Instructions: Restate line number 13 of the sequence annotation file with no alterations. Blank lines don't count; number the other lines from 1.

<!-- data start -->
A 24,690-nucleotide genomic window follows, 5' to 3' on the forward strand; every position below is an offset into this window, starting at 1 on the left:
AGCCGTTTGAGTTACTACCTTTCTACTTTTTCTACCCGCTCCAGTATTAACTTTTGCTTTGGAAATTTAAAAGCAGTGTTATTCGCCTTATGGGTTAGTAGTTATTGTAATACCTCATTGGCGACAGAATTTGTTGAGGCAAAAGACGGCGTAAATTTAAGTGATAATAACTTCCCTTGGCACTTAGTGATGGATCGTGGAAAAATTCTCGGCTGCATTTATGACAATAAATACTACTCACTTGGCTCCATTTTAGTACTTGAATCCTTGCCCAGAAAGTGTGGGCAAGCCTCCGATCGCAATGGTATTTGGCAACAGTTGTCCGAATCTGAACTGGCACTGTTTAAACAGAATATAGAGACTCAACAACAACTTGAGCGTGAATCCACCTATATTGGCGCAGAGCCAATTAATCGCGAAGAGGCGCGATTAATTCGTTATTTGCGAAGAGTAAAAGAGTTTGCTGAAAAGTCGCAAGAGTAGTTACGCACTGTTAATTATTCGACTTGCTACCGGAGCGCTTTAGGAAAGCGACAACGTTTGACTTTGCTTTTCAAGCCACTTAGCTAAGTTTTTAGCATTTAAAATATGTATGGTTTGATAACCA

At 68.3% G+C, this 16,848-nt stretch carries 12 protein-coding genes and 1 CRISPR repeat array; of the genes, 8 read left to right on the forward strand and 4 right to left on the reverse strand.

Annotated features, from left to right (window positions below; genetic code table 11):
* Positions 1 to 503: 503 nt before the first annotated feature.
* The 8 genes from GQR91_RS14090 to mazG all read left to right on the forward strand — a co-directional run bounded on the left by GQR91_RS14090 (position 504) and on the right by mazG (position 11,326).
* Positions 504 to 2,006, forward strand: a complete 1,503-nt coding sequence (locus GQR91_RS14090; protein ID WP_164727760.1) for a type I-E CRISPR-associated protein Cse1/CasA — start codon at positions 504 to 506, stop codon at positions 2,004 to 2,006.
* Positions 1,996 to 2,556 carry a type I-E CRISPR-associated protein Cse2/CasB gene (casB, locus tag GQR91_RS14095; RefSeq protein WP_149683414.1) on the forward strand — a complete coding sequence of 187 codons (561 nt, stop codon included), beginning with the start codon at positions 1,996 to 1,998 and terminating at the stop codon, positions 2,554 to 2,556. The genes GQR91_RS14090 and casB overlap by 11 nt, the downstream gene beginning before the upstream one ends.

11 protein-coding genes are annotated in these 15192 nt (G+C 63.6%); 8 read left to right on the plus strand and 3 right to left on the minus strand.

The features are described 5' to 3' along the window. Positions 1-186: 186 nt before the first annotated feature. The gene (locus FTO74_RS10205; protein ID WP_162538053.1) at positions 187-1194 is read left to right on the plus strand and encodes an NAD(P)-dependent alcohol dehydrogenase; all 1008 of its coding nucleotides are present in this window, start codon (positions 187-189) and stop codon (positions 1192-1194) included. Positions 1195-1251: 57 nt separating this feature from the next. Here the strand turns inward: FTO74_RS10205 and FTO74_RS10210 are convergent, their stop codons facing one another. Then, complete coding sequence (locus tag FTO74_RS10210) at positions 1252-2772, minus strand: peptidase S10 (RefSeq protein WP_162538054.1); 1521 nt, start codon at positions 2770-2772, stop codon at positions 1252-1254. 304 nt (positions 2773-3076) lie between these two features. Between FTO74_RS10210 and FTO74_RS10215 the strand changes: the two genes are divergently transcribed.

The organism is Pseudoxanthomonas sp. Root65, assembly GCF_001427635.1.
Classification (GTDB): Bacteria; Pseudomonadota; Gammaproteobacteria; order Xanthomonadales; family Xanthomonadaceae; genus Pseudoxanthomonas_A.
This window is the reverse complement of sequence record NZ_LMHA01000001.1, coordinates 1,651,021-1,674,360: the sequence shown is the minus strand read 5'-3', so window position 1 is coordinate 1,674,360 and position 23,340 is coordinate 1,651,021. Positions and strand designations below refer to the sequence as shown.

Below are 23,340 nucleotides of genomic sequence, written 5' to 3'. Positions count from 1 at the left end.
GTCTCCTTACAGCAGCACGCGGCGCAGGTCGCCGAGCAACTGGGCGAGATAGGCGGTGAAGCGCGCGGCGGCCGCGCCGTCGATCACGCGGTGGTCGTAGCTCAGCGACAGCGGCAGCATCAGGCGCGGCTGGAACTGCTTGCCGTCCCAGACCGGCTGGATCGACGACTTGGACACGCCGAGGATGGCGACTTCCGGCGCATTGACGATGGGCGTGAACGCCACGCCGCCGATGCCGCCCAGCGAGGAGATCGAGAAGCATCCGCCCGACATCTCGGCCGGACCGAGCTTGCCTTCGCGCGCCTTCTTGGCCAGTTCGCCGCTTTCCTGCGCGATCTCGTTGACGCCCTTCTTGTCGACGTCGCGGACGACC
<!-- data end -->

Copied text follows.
This window is the reverse complement of sequence record NZ_LMHA01000001.1, coordinates 1,651,021-1,674,360: the sequence shown is the minus strand read 5'-3', so window position 1 is coordinate 1,674,360 and position 23,340 is coordinate 1,651,021. Positions and strand designations below refer to the sequence as shown.